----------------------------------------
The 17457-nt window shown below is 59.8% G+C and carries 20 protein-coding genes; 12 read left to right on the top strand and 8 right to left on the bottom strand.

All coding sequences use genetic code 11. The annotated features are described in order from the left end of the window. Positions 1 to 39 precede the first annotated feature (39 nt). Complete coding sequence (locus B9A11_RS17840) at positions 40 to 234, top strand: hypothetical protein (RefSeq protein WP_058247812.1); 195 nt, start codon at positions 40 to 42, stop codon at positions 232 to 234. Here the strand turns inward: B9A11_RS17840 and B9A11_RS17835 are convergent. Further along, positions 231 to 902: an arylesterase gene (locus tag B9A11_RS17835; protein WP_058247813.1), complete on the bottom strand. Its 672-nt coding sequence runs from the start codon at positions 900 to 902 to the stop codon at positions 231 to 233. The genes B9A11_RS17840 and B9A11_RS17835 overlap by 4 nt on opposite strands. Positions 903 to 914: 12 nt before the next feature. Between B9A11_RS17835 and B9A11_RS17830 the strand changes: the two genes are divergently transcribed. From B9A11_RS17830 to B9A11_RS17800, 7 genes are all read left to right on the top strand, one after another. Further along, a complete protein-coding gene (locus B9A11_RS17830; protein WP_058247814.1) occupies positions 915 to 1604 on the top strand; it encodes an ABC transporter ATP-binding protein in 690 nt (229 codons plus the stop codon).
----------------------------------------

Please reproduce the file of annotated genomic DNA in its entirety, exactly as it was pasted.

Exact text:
The 17457-nt window shown below is 59.8% G+C and carries 20 protein-coding genes; 12 read left to right on the top strand and 8 right to left on the bottom strand.

All coding sequences use genetic code 11. The annotated features are described in order from the left end of the window. Positions 1 to 39 precede the first annotated feature (39 nt). Complete coding sequence (locus B9A11_RS17840) at positions 40 to 234, top strand: hypothetical protein (RefSeq protein WP_058247812.1); 195 nt, start codon at positions 40 to 42, stop codon at positions 232 to 234. Here the strand turns inward: B9A11_RS17840 and B9A11_RS17835 are convergent. Further along, positions 231 to 902: an arylesterase gene (locus tag B9A11_RS17835; protein WP_058247813.1), complete on the bottom strand. Its 672-nt coding sequence runs from the start codon at positions 900 to 902 to the stop codon at positions 231 to 233. The genes B9A11_RS17840 and B9A11_RS17835 overlap by 4 nt on opposite strands. Positions 903 to 914: 12 nt before the next feature. Between B9A11_RS17835 and B9A11_RS17830 the strand changes: the two genes are divergently transcribed. From B9A11_RS17830 to B9A11_RS17800, 7 genes are all read left to right on the top strand, one after another. Further along, a complete protein-coding gene (locus B9A11_RS17830; protein WP_058247814.1) occupies positions 915 to 1604 on the top strand; it encodes an ABC transporter ATP-binding protein in 690 nt (229 codons plus the stop codon).